I needed to make a plan about what was next, in many areas of my life -- my career included. In my life, I worked in a few different professions, a few of them were 'burn-out' trades that virtually ensured I would be working long hours under high stress. For me, re-entering the workforce in a job that would put me under a great deal of stress regularly would probably threaten my sobriety. Since my sobriety was and is more important than anything else in my life then a change was in order. 

When I was contemplating what I would do next I asked myself some basic questions: What do I like doing? How many hours per week do I want to work/can I work? What kind of setting do I want to work in? What is the product I want to make/the service I want to perform? 

In my current position, I see so many people who just kind of float and go from job to job. They take the job they can get and hold onto it as long as they can. These people may or may not like their job. Heck, they may outright hate their job. But, I ask myself: Is hating the job that you get up for every morning really supporting recovery?

If someone is serious about their sobriety they will move forward in a 'whole person' view of their life by moving toward work that will sustain not only them but their most important life-long project: Staying sober. Mostly, easier said than done.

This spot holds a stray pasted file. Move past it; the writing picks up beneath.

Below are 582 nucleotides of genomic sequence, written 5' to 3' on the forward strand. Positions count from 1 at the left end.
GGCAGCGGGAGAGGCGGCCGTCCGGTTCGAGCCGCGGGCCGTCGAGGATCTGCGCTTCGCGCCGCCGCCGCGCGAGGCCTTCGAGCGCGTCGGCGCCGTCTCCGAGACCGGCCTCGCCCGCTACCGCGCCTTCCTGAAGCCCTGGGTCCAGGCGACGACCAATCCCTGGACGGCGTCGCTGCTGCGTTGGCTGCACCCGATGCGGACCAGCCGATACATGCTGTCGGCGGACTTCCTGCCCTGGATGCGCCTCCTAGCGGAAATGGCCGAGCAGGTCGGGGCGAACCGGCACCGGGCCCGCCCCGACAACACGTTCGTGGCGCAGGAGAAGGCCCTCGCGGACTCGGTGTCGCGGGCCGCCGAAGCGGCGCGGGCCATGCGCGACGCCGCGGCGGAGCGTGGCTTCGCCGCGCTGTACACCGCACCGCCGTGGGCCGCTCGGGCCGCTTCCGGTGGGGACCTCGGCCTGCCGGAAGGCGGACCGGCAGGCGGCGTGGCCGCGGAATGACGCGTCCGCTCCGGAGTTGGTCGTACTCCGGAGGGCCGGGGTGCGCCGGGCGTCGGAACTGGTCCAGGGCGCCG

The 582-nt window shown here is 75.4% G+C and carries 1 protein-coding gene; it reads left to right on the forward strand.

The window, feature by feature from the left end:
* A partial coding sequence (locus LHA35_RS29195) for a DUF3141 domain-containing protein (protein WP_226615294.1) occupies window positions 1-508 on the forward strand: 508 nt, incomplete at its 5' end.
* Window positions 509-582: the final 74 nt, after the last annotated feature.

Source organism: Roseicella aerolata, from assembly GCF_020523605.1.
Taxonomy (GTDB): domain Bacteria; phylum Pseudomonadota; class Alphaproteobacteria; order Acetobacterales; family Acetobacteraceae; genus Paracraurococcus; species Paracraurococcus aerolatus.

I happen to live in New Jersey, which is a great state to be from if you are looking to change career fields. In the Garden State, there are so many options for professional re-training. So many of those answers can be found at any of the county One Stop Career Centers throughout the state. If someone is a qualified veteran, they have access to Post 9/11 VA educational benefits or Chapter 31 educational benefits, among others. If someone is from another state, check locally for organizations and agencies that are in place to support your re-employment and work restoration. 

Work is so much more than money, in some ways. Work is dignity; respect. Unlike some people, I believe that everyone wants to work. They just want to work in career fields that they sometimes do not believe they have access into. So often, though, not including other, qualified people in your plan toward work restoration is the biggest problem in the picture. If someone is going to be expected to work in a career field for a long time, then it is not unreasonable to expect they actually like what they are doing? How do you find out about what career field you actually like? Find a vocational rehabilitation professional from a credible organization to assist your journey. 

I am employed in the work restoration field and am a part of a team each one of my clients have to change their situation for the better, based on their individual goals. Of course, in the case of my clients, every single one of them have sobriety at the heart of their planning for what is next for them in the workplace. 

In my industry, it is often said that finding a job for someone isn't enough: People need to find careers they enjoy.

(Jim Purcell, MPS, is a graduate of the New York Theological Seminary. He is a veteran of the United States Army, a former journalist, clergyman and hospital chaplain.)